Thus miserably perished, by a death fit only for the vilest of criminals, Marie Antoinette, the daughter of one sovereign, the wife of another, who had never wronged or injured one human being. No one was ever more richly endowed with all the charms which render woman attractive, or with all the virtues that make her admirable. Even in her earliest years, her careless and occasionally undignified levity was but the joyous outpouring of a pure innocence of heart that, as it meant no evil, suspected none; while it was ever blended with a kindness and courtesy which sprung from a genuine benevolence. As queen, though still hardly beyond girlhood when she ascended the throne, she set herself resolutely to work by her admonitions, and still more effectually by her example, to purify a court of which for centuries the most shameless profligacy had been the rule and boast; discountenancing vice and impiety by her marked reprobation, and reserving all her favor and protection for genius and patriotism, and honor and virtue. Surrounded at a later period by unexampled dangers and calamities, she showed herself equal to every vicissitude of fortune, and superior to its worst frowns. If her judgment occasionally erred, it was in cases where alternatives of evil were alone offered to her choice, and in which it is even now scarcely possible to decide what course would have been wiser or safer than that which she adopted. And when at last the long conflict was terminated by the complete victory of her combined enemies— when she, with her husband and her children, was bereft not only of power, but even of freedom, and was a prisoner in the hands of those whose unalterable object was her destruction—she bore her accumulated miseries with a serene resignation, an intrepid fortitude, a true heroism of soul, of which the history of the world does not afford a brighter example.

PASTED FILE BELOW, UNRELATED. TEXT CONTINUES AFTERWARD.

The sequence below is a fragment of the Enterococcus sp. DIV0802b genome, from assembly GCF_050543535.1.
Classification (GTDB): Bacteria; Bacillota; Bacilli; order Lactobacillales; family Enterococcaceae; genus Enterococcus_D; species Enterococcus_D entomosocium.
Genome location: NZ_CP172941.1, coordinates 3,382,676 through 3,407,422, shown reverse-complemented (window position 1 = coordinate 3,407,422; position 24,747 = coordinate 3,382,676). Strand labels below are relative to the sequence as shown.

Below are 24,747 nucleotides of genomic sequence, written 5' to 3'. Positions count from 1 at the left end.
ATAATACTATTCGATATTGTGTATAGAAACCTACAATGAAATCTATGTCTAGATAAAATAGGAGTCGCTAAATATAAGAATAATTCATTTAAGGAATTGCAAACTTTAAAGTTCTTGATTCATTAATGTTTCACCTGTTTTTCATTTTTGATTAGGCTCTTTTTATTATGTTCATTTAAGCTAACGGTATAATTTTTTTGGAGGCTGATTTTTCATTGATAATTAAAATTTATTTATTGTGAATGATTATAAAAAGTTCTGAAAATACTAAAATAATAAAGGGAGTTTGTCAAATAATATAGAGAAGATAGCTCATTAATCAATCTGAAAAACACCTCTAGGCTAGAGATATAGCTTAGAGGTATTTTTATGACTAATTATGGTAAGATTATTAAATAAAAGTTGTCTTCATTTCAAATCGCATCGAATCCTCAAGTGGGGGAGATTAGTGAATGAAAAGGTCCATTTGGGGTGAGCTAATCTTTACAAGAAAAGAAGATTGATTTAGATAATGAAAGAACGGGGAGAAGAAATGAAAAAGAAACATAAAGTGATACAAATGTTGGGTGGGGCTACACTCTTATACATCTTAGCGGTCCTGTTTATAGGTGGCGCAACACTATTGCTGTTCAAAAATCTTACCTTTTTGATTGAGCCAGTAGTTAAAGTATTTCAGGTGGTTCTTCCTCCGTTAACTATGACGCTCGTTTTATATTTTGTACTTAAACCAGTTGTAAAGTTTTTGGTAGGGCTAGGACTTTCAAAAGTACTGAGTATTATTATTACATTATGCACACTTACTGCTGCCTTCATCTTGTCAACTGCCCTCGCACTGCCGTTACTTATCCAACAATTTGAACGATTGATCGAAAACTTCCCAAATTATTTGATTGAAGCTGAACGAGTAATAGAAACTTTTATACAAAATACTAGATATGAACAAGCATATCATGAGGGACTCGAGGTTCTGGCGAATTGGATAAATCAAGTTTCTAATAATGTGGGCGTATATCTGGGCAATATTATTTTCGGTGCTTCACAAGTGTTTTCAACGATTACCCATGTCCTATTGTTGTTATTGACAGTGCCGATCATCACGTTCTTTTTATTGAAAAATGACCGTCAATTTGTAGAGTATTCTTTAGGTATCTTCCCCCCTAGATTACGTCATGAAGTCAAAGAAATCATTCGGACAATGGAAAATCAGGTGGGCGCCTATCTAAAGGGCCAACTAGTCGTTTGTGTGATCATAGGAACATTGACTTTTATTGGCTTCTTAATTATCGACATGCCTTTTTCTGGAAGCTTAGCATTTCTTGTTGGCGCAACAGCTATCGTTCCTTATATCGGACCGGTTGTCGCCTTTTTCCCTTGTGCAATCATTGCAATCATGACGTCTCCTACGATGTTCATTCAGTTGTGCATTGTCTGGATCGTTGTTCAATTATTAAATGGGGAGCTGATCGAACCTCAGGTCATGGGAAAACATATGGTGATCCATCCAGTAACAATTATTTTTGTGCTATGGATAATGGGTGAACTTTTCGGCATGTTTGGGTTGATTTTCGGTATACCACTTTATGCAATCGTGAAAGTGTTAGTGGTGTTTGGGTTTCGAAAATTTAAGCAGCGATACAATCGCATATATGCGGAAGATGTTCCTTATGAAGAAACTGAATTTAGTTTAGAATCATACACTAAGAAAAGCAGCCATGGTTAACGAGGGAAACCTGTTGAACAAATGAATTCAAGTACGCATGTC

One entitled “Marie-Antoinette, correspondance secrete entre Marie-Therese et le Comte Mercy d’Argenteau, avec des lettres de Marie-Therese et de Marie-Antoinette.” (The edition referred to in this work is the greatly enlarged second edition in three volumes, published at Paris, 1875.) The second is entitled “Marie-Antoinette, Joseph II., and Leopold II,” published at Leipsic, 1866.
 Entitled “Louis XVI, Marie-Antoinette, et Madame Elizabeth,” in six volumes, published at intervals from 1864 to 1873.
 In his “Nouveau Lundi,” March 5th, 1866, M. Sainte-Beuve challenged M. Feuillet de Conches to a more explicit defense of the authenticity of his collection than he had yet vouchsafed; complaining, with some reason, that his delay in answering the charges brought against it “was the more vexatious because his collection was only attacked in part, and in many points remained solid and valuable.” And this challenge elicited from M.F. de Conches a